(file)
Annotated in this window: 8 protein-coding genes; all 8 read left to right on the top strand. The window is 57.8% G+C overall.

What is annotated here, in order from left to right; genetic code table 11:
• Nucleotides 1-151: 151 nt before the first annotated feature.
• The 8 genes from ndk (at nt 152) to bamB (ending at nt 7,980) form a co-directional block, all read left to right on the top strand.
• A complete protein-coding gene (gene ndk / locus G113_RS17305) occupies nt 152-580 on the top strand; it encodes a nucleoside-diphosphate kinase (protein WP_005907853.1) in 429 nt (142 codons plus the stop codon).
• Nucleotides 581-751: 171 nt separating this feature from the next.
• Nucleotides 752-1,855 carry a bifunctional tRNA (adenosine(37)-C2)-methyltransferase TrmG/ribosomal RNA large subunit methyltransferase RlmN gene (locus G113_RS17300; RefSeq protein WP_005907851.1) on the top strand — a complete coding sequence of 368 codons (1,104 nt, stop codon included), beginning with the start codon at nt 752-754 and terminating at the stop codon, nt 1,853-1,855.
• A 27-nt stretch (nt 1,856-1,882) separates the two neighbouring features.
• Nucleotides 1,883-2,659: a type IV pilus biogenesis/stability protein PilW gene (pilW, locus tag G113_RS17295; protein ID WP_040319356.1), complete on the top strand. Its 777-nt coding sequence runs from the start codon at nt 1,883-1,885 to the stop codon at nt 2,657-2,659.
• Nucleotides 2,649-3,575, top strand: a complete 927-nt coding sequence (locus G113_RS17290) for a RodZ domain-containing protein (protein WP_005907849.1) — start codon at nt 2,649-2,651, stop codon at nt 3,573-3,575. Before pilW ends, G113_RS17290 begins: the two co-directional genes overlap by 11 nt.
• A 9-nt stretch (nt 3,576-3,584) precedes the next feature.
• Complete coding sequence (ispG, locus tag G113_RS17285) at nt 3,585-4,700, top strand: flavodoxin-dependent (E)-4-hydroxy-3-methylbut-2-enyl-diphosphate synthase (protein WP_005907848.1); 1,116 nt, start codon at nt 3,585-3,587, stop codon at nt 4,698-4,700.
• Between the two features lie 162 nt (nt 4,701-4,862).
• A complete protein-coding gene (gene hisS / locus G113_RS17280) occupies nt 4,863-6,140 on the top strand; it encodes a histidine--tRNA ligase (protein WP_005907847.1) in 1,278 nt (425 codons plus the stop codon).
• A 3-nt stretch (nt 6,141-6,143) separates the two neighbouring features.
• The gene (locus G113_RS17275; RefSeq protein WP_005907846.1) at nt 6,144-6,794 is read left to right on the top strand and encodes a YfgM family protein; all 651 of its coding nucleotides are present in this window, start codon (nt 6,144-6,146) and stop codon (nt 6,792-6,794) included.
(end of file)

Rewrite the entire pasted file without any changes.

Annotated in this window: 8 protein-coding genes; all 8 read left to right on the top strand. The window is 57.8% G+C overall.

What is annotated here, in order from left to right; genetic code table 11:
• Nucleotides 1-151: 151 nt before the first annotated feature.
• The 8 genes from ndk (at nt 152) to bamB (ending at nt 7,980) form a co-directional block, all read left to right on the top strand.
• A complete protein-coding gene (gene ndk / locus G113_RS17305) occupies nt 152-580 on the top strand; it encodes a nucleoside-diphosphate kinase (protein WP_005907853.1) in 429 nt (142 codons plus the stop codon).
• Nucleotides 581-751: 171 nt separating this feature from the next.
• Nucleotides 752-1,855 carry a bifunctional tRNA (adenosine(37)-C2)-methyltransferase TrmG/ribosomal RNA large subunit methyltransferase RlmN gene (locus G113_RS17300; RefSeq protein WP_005907851.1) on the top strand — a complete coding sequence of 368 codons (1,104 nt, stop codon included), beginning with the start codon at nt 752-754 and terminating at the stop codon, nt 1,853-1,855.
• A 27-nt stretch (nt 1,856-1,882) separates the two neighbouring features.
• Nucleotides 1,883-2,659: a type IV pilus biogenesis/stability protein PilW gene (pilW, locus tag G113_RS17295; protein ID WP_040319356.1), complete on the top strand. Its 777-nt coding sequence runs from the start codon at nt 1,883-1,885 to the stop codon at nt 2,657-2,659.
• Nucleotides 2,649-3,575, top strand: a complete 927-nt coding sequence (locus G113_RS17290) for a RodZ domain-containing protein (protein WP_005907849.1) — start codon at nt 2,649-2,651, stop codon at nt 3,573-3,575. Before pilW ends, G113_RS17290 begins: the two co-directional genes overlap by 11 nt.
• A 9-nt stretch (nt 3,576-3,584) precedes the next feature.
• Complete coding sequence (ispG, locus tag G113_RS17285) at nt 3,585-4,700, top strand: flavodoxin-dependent (E)-4-hydroxy-3-methylbut-2-enyl-diphosphate synthase (protein WP_005907848.1); 1,116 nt, start codon at nt 3,585-3,587, stop codon at nt 4,698-4,700.
• Between the two features lie 162 nt (nt 4,701-4,862).
• A complete protein-coding gene (gene hisS / locus G113_RS17280) occupies nt 4,863-6,140 on the top strand; it encodes a histidine--tRNA ligase (protein WP_005907847.1) in 1,278 nt (425 codons plus the stop codon).
• A 3-nt stretch (nt 6,141-6,143) separates the two neighbouring features.
• The gene (locus G113_RS17275; RefSeq protein WP_005907846.1) at nt 6,144-6,794 is read left to right on the top strand and encodes a YfgM family protein; all 651 of its coding nucleotides are present in this window, start codon (nt 6,144-6,146) and stop codon (nt 6,792-6,794) included.